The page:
After it has been recently reported in the media that over €10 million has been refunded to taxpayers for PRSI, with the average refund being €385, many people are confused as to whether they are also entitled to a refund. The following should help to clear up any uncertainty.
What is the refund?
The refund relates to the Health Levy portion of the PRSI charge. Health Levy was abolished after 31 December 2010 (along with the income levy, which were both replaced by the Universal Social Charge). Therefore these refunds will only relate to the 2010 tax year and earlier.
Who is entitled to a refund?
Firstly you must have earned €26,000 or less in 2008, 2009 or 2010. If you earned less than €26,000 in any of these years but at points during the year earned more than €500 per week, you may be entitled to a refund.
The easiest way to check this is to review your payslips or P60 for each year. If your payslips show that your PRSI Class at any time was Class A1, this means that you earned more than €500 per week for the period covered by the payslip. If you do not have your payslips available, your P60 for the year should also show if you paid PRSI at Class A1 at any time during the year.
So in summary, you need to check 2 things.
1) Did you earn less than €26,000 in a year?
2) Did you pay PRSI at Class A1 at any time during that year?
If the answer to both is yes, you should be due a refund. The size of the refund will increase according to the number of weeks that you paid PRSI at Class A1.
Why did this occur?
This has not been caused by any error with Revenue or the Department of Social Protection. The PRSI system had always worked on what is known as a Week One basis. This means that you paid PRSI on the basis of how much you earned in a particular week or month. No account was taken of your total earnings at that point in the year - instead the PRSI deducted was simply based exclusively on your earnings for a particular week or month.
However if your total earnings for the year were below a certain threshold you would be exempt from the health levy and entitled to a PRSI refund. So at the end of each year eligible taxpayers could apply for a refund from the Department of Social Protection (not the Revenue). A lot of people were not aware of this rule until the recent media coverage. So it is not something new, just something that many people were not aware of until now. It is common for many people to not be aware of all the tax reliefs and refunds that they are entitled to claim. This is one of the reasons that Fenero has always strongly encouraged PAYE workers as well as self-assessed tax payers and business owners to get in contact with us for advice on reducing your tax liabilities.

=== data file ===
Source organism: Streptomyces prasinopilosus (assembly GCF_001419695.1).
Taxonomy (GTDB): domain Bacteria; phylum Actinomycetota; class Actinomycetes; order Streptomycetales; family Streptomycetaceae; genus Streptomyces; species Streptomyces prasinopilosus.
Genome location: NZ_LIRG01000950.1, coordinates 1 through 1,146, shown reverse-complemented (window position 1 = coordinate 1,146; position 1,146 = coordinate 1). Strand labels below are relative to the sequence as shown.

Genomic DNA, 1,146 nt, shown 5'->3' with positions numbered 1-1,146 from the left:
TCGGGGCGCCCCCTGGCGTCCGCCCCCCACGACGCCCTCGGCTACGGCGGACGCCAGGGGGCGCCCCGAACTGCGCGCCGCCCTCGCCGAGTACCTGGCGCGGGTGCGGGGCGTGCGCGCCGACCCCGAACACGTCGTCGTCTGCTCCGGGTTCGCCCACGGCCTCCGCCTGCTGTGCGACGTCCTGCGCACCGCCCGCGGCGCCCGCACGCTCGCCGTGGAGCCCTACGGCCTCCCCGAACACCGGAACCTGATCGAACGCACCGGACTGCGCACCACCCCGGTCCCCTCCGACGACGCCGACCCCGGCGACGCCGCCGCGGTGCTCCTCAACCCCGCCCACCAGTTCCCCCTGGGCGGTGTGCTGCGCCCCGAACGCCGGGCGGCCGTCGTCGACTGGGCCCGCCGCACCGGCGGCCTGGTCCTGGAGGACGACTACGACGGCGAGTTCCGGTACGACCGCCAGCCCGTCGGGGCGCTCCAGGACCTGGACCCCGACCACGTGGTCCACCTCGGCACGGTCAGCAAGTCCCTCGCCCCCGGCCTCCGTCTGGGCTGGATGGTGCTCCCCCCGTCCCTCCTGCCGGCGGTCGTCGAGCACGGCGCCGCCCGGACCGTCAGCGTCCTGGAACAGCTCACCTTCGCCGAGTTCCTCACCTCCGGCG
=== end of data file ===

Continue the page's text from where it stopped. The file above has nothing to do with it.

What is the time limit for claims?
There is a time limit of 4 years in relation to all types of tax refunds. Currently the oldest tax refunds that you can claim for relate to the 2008 tax year onwards. After 31 December 2012, you will no longer be able to claim for tax refunds relating to the 2008 tax year.
As the Health Levy was abolished in 2011, the only years that you can currently claim your Health Levy PRSI refund for are 2008, 2009 and 2010. So there is no point in reviewing P60s or payslips for any other tax year in relation to this particular tax refund.
How to apply?
If you believe you are entitled to a refund of the Health Levy based on the above, you should send a copy of your P60 and cover letter to:
Department of Social Protection
PRSI Refunds Section
As ever, Fenero are on hand to assist with any queries that you may have in relation to this refund and any other tax queries that you may have. We are contactable by email on email@example.com or by phone on 01-6877400. We are a friendly bunch – drop us a line!